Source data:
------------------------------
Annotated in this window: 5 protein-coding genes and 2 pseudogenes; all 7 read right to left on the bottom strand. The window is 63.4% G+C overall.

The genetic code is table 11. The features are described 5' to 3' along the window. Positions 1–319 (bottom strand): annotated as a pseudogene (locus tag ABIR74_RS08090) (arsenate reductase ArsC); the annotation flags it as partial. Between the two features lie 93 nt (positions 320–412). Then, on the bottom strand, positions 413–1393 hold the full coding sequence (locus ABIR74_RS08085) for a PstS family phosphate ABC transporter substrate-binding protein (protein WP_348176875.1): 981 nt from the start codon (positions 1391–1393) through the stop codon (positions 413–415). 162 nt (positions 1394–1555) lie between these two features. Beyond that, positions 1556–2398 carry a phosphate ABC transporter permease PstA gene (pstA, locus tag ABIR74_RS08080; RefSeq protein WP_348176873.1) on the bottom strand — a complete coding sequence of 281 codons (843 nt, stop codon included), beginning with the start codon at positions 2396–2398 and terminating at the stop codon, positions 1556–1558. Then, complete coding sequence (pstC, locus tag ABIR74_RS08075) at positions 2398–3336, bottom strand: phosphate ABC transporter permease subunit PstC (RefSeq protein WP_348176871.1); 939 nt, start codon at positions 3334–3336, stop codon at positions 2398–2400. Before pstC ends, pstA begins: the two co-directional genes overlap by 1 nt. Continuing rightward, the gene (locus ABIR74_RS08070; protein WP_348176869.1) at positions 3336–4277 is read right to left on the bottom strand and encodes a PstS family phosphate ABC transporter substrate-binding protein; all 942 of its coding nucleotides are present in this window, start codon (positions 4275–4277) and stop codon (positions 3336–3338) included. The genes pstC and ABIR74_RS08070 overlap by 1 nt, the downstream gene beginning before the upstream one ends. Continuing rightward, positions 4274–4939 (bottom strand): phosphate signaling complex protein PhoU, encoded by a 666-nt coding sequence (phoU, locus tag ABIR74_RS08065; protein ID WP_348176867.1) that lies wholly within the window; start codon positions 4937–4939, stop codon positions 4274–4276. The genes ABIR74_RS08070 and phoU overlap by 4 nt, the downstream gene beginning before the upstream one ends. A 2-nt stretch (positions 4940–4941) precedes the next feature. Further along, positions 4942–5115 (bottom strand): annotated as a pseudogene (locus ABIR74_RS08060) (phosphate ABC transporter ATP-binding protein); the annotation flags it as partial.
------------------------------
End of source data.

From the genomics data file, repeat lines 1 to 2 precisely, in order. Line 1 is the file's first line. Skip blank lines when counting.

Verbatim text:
Annotated in this window: 5 protein-coding genes and 2 pseudogenes; all 7 read right to left on the bottom strand. The window is 63.4% G+C overall.

The genetic code is table 11. The features are described 5' to 3' along the window. Positions 1–319 (bottom strand): annotated as a pseudogene (locus tag ABIR74_RS08090) (arsenate reductase ArsC); the annotation flags it as partial. Between the two features lie 93 nt (positions 320–412). Then, on the bottom strand, positions 413–1393 hold the full coding sequence (locus ABIR74_RS08085) for a PstS family phosphate ABC transporter substrate-binding protein (protein WP_348176875.1): 981 nt from the start codon (positions 1391–1393) through the stop codon (positions 413–415). 162 nt (positions 1394–1555) lie between these two features. Beyond that, positions 1556–2398 carry a phosphate ABC transporter permease PstA gene (pstA, locus tag ABIR74_RS08080; RefSeq protein WP_348176873.1) on the bottom strand — a complete coding sequence of 281 codons (843 nt, stop codon included), beginning with the start codon at positions 2396–2398 and terminating at the stop codon, positions 1556–1558. Then, complete coding sequence (pstC, locus tag ABIR74_RS08075) at positions 2398–3336, bottom strand: phosphate ABC transporter permease subunit PstC (RefSeq protein WP_348176871.1); 939 nt, start codon at positions 3334–3336, stop codon at positions 2398–2400. Before pstC ends, pstA begins: the two co-directional genes overlap by 1 nt. Continuing rightward, the gene (locus ABIR74_RS08070; protein WP_348176869.1) at positions 3336–4277 is read right to left on the bottom strand and encodes a PstS family phosphate ABC transporter substrate-binding protein; all 942 of its coding nucleotides are present in this window, start codon (positions 4275–4277) and stop codon (positions 3336–3338) included. The genes pstC and ABIR74_RS08070 overlap by 1 nt, the downstream gene beginning before the upstream one ends. Continuing rightward, positions 4274–4939 (bottom strand): phosphate signaling complex protein PhoU, encoded by a 666-nt coding sequence (phoU, locus tag ABIR74_RS08065; protein ID WP_348176867.1) that lies wholly within the window; start codon positions 4937–4939, stop codon positions 4274–4276. The genes ABIR74_RS08070 and phoU overlap by 4 nt, the downstream gene beginning before the upstream one ends. A 2-nt stretch (positions 4940–4941) precedes the next feature. Further along, positions 4942–5115 (bottom strand): annotated as a pseudogene (locus ABIR74_RS08060) (phosphate ABC transporter ATP-binding protein); the annotation flags it as partial.